Birmingham: Be angry and challenge Virat Kohli, urged former captain Michael Vaughan to an English side hosting an ambitious India, for long seeking to shed the poor travellers' tag, in a highly-anticipated Test series.
Besides, the 43-year-old who opened for his country for almost a decade, wants the seasoned Alastair Cook to show consistency and skipper Joe Root to convert his starts into monumental knocks. Cook has played alongside the player-turned-expert at the beginning of his career.
He prefers a five-man bowling attack and last but not the least, Vaughan goaded the pace duo of Stuart Broad and James Anderson to "step up and challenge Virat Kohli's front foot".
"Joe Root needs to hammer home to his men that they have a point to prove and try to replicate that angry England team that arrived at Headingley and hammered Pakistan in their last Test. Go back and say to the players: 'What were you thinking that first day at Headingley?," Vaughan wrote in the Daily Telegraph.
"Sometimes it is not done in team chats. Sometimes you are better off speaking to individuals. Go to each individual and ask: 'Why did you arrive in Leeds with more intensity'?"
England crushed Pakistan by an innings and 55 runs in the Headingley Test in June.
"This England team has to find that attitude without first having to be stirred into a response through criticism after a hammering. Maybe the Adil Rashid furore will help," said Vaughan, who was one of the key characters involved in the Rashid "furore".
"England will not win every game, they are not good enough, but their mindset and mentality can be the same every week."
The five-match series starts in Birmingham on Wednesday.
Regarding the prolific Root, Vaughan said, "He averages over 50 from 16 Tests as captain. I would have snatched your hand off for that average. The only problem for Joe is that he has not scored the hundreds he should have done.
"He has found his form in the one-day game and got out of his system the frustration and anger, and trying to bat like someone else rather than trusting his own game. All he needs is to be himself."
He thought the way to go is to wear the Indian bowlers down.
"This is the perfect series. The pitches will be good, he is a great player of spin and you can wear India's seamers down because I don't think they will be that disciplined. Outfields will be rapid. Everything is set up for Joe to have a great series."
As for Cook, Vaughan expects consistency from the most experienced player in the current set-up.
"Alastair Cook needs to find consistency. One massive score in a series along with loads of low scores is no good. He needs consistency over the next five games. And he has to drag Keaton Jennings with him.
"Yes, Cook has to look after his own performance, but it would be nice to take Jennings with him so whenever he leaves the Test team he has made sure England have a decent, half-experienced opening batsman to take on his mantle."
"He scored a hundred on debut in Mumbai and it is always nice to know you are playing against a team you have had success against before. That could be worth a lot for him."
The ex-captain spoke about his preferred combination to take on Kohli and Co. over the next month and a half.
"If England go with six bowlers it is too many. Six covers too many bases. You are almost not trusting your bowlers to be good enough. Personally, I would pack the batting and pick the best five bowlers, with Root the sixth as a part-timer.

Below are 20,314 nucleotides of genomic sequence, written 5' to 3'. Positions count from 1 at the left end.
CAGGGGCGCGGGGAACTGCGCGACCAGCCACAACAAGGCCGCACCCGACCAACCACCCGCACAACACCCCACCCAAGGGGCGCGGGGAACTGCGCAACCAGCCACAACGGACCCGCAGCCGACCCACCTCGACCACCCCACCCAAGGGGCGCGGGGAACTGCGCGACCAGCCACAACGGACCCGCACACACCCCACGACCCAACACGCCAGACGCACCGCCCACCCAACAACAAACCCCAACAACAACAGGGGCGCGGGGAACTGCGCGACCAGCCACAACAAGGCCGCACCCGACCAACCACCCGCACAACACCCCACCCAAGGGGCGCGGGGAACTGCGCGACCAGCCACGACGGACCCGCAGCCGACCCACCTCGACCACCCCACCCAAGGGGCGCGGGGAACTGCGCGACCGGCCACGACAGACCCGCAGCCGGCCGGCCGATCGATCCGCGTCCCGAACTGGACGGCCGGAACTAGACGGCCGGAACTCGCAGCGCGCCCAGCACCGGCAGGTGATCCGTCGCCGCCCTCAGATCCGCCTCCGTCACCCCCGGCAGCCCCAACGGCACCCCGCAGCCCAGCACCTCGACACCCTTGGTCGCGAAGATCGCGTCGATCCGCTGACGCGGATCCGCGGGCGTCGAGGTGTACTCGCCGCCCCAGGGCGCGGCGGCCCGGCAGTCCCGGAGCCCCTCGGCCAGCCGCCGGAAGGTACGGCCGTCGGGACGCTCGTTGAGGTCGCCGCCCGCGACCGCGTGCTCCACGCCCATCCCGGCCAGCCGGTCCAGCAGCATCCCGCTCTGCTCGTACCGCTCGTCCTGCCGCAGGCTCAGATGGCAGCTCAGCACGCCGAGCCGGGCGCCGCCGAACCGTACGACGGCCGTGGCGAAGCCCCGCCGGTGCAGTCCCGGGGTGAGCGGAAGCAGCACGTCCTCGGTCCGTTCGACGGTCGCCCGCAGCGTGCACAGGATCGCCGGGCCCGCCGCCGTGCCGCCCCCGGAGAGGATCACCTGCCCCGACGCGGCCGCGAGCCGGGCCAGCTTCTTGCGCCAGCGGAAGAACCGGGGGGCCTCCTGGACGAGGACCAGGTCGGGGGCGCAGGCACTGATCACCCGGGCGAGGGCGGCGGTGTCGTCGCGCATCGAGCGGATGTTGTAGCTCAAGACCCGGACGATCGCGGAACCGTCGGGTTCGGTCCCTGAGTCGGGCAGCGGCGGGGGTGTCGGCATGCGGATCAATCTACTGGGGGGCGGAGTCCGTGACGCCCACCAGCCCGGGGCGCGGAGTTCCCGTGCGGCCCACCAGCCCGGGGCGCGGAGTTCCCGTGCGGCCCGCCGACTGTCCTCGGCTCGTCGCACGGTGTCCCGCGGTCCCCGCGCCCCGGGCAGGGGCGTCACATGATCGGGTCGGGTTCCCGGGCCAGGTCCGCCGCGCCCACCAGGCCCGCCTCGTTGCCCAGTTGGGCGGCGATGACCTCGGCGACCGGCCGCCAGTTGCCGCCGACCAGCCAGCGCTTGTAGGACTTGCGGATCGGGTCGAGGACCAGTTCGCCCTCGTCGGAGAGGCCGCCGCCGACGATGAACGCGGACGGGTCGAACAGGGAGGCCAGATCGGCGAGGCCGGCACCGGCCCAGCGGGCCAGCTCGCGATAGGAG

"England's problems have been not getting enough big scores on the board and this Test team has to work out how they are going to make 400-550 on a regular basis, not just in one-off games.
"If it is four seamers and one spinner, fine, or three and two because of conditions then also fine, but do not be any funkier than that. With the heat and how dry it has been, I suspect they will go with two spinners."
He also expressed his views about the much-anticipated clash between Kohli and the pair of Anderson and Broad.
"I was critical of them before Headingley. They were outstanding in that game and they will have to be outstanding again.
"It is always hard when you have had a long break from Test cricket to get that vibe again. The good thing for England is they are playing at Edgbaston. We just don't lose there and Stuart Broad and James Anderson love bowling at the ground," he said.
"You expect Broad and Anderson to step up and challenge Kohli's front foot. Bowl outside off-stump and then throw the odd one in straight to get him playing across the line and scissor his feet," he added.
Speaking about the Indian run-machine's batting, he observed, "You need his front left-foot going over to the off side, he then starts doubting where his off-stump is and playing squarer on the off side which is when the outside edge comes into play.
"England did it in the one-day series at times. He was vulnerable a yard outside off-stump and the likes of Anderson and Broad have to hang it out there and say 'Come to us'. If there is any movement in the air they will be a real threat.
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Both teams made a lot of tactical blunders throughout the 40 overs, so much so that towards the climax, it seemed both were trying their best to lose. But in the end, Punjab had the last laugh by chasing down 172 on the final ball of the match.
Players like Gayle and de Villiers represent the fast-fading soul of T20 cricket - the flashes of genius, the parody of patience, the ripping of rulebooks, the measured mayhem. They might never be as functional as the Kohlis and Rahuls, but their batting is born from the intoxicating marriage of dominance and dysfunction.
Wishes poured in on social media for Zaheer, who is currently with Mumbai Indians in the United Arab Emirates for the ongoing IPL as the team's Director of Cricket Operations.